D. Gilson is a writer and author of essays, poetry, and scholarship that explore the relationship between popular culture, literature, sexuality, and memoir. His latest book is Jesus Freak, with Will Stockton, part of Bloomsbury’s 33 1/3 Series. His other books include I Will Say This Exactly One Time and Crush. His first chapbook, Catch & Release, won the 2012 Robin Becker Prize from Seve...

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Jeffrey Johnson is a legal writer with a focus on personal injury. He has worked on personal injury and sovereign immunity litigation in addition to experience in family, estate, and criminal law. He earned a J.D. from the University of Baltimore and has appeared on legaladvice.com, themanifest.com, and vice.com.

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Reviewed by Jeffrey Johnson
Insurance Lawyer

UPDATED: Jan 18, 2021

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Onstar
GM’s OnStar

General Motors is struggling to keep OnStar alive. Though the product has been popular with consumers, the company is facing stiff competition from other manufacturers that offer many of the same or comparable services for free. GM, on the other hand, charges OnStar subscribers $200 to $300 a year.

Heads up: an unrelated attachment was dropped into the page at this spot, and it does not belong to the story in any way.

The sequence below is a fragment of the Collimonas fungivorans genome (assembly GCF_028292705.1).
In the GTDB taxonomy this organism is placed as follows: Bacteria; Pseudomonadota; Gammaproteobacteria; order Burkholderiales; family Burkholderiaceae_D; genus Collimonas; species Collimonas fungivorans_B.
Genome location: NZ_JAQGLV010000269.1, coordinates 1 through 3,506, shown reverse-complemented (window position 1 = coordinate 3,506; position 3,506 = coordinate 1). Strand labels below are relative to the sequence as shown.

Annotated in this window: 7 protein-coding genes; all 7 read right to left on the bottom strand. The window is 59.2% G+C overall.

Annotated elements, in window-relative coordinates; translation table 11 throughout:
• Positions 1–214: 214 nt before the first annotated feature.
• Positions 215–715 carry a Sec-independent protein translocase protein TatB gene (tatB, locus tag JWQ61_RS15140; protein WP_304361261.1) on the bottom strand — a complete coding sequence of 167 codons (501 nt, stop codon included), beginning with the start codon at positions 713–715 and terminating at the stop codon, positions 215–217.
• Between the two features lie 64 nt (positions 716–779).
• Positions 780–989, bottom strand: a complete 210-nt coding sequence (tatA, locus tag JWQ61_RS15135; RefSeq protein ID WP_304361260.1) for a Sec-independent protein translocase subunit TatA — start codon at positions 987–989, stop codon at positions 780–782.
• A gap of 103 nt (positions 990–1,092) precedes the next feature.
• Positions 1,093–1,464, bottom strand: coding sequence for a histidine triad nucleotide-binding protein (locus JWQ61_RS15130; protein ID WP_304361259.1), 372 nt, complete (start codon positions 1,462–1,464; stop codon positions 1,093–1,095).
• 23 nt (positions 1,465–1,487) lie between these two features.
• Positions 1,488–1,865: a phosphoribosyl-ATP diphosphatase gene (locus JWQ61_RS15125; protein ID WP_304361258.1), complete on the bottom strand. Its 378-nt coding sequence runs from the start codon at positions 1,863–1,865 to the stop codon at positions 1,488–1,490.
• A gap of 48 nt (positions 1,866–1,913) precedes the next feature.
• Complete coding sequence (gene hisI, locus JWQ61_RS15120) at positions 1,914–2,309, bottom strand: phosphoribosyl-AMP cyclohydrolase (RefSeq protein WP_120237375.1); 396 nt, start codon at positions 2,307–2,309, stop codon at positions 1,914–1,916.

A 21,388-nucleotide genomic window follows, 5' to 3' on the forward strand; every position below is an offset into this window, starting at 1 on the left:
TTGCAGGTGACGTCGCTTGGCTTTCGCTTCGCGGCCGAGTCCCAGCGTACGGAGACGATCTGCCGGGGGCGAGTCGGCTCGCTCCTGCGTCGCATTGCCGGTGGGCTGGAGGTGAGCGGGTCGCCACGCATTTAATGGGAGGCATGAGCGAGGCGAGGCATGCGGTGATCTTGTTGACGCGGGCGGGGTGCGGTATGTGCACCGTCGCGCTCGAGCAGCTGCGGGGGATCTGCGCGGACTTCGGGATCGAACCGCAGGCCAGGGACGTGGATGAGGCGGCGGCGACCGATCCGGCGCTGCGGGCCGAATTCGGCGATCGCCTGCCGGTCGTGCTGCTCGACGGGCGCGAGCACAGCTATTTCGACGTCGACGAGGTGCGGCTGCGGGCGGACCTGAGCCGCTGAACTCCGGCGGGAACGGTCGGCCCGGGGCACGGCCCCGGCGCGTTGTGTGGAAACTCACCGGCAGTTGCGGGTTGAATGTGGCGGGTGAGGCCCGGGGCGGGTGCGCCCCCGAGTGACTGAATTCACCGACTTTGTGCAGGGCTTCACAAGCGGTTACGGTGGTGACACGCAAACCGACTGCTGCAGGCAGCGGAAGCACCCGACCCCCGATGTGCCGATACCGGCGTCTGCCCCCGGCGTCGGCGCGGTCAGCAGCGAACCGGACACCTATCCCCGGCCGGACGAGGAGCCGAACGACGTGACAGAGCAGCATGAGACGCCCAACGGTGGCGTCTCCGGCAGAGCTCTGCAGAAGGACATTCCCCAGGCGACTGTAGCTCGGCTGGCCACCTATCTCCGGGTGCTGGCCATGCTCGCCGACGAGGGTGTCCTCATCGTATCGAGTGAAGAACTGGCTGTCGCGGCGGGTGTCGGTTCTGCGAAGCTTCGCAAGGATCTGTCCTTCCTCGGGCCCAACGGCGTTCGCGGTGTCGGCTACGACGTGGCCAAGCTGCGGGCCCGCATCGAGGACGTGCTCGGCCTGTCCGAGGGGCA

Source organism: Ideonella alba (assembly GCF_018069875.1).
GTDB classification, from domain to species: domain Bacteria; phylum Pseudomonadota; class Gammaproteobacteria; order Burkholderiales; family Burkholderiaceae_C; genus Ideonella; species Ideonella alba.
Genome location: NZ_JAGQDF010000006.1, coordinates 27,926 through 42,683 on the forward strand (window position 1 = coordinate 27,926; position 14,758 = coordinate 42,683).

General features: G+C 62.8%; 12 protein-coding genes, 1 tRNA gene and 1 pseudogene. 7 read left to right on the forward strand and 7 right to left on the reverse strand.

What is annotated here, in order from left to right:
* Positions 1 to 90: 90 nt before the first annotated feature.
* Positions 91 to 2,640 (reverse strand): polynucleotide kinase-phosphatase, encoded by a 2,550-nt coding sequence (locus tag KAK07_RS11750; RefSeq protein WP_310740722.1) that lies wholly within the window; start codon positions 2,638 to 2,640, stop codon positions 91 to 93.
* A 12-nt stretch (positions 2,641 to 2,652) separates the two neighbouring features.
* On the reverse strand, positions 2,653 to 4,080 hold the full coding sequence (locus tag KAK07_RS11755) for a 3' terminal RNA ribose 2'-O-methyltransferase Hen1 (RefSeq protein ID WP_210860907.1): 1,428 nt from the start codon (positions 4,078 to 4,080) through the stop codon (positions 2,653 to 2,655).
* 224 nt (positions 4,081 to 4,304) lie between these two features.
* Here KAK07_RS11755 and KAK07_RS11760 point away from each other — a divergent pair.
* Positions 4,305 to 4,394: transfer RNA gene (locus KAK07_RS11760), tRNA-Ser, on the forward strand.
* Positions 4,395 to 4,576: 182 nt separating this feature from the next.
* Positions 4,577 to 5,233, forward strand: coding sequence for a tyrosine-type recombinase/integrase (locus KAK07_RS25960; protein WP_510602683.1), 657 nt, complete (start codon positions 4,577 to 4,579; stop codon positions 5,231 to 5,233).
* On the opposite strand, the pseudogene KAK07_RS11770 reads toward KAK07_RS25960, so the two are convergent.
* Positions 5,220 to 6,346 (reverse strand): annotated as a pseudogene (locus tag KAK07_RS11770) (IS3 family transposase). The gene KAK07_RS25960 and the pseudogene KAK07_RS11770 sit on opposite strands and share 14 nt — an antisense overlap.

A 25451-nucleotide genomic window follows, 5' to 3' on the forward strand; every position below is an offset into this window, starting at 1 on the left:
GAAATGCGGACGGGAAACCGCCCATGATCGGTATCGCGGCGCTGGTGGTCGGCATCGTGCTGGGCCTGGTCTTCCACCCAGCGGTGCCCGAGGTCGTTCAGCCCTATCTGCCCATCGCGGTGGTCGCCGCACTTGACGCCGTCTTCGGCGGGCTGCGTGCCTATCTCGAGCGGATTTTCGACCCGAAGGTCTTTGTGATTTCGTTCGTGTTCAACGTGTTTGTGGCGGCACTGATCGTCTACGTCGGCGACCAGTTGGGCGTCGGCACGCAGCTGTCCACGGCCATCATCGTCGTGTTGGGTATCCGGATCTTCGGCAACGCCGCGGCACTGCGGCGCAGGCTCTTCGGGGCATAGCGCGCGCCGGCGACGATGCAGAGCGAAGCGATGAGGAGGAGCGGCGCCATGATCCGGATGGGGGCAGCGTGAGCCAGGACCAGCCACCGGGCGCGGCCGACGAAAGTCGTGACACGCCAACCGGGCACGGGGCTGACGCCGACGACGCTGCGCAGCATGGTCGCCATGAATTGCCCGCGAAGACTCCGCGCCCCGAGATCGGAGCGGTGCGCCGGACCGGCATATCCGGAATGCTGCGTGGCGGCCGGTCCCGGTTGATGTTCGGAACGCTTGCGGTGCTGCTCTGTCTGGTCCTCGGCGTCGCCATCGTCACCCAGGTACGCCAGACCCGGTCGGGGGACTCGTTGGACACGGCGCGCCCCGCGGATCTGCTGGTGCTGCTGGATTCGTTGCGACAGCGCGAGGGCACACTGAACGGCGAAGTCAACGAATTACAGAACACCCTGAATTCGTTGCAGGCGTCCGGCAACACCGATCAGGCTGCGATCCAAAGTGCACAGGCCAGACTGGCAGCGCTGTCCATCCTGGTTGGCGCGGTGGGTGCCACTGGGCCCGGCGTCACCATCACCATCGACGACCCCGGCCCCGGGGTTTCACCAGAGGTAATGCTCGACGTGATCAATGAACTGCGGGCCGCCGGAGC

Similar to the way in which homeowners get a home insurance discount for installing safety features such as alarms and fire detectors, GM is partnering with auto insurers to offer car insurance rate reductions to those who use OnStar for subscribing to that service. Actually, that philosophy makes sense, since OnStar can locate stolen cars quickly and call for help when there’s an accident, reducing emergency response time and, subsequently, saving insurance companies a lot of money.

So what—and who—is GM competing with in this market? Ford’s Sync system seems much more advanced than OnStar, with a smoother user interface, simpler Web connectivity and social interaction. OnStar, it seems, is playing catch-up in these areas. In addition, many smartphone apps and dash-top satellite navigational devices offer maps, directions, roadside assistance and other communications free of charge.

OnStar’s one advantage over its competitors: the ability to call for help in an accident, whether the driver is conscious or not. You can’t do that with a smartphone!

However, like everything, the issue simply boils down to cost. If OnStar is going to continue competing, it’s going to have to sweeten the pot, find ways to lure customers in, and convince them its product is worth the dough.

Thus come car insurance rate reductions, already begun by GMAC Insurance. This insurer uses odometer readings pulled directly from vehicles and based on miles driven, so the less customers drive, the bigger their discount.

GM hopes that other insurers, like Century 21 and Liberty Mutual, will soon join in and follow GMAC’s example. Meanwhile, let’s hope its competitors don’t swallow it up!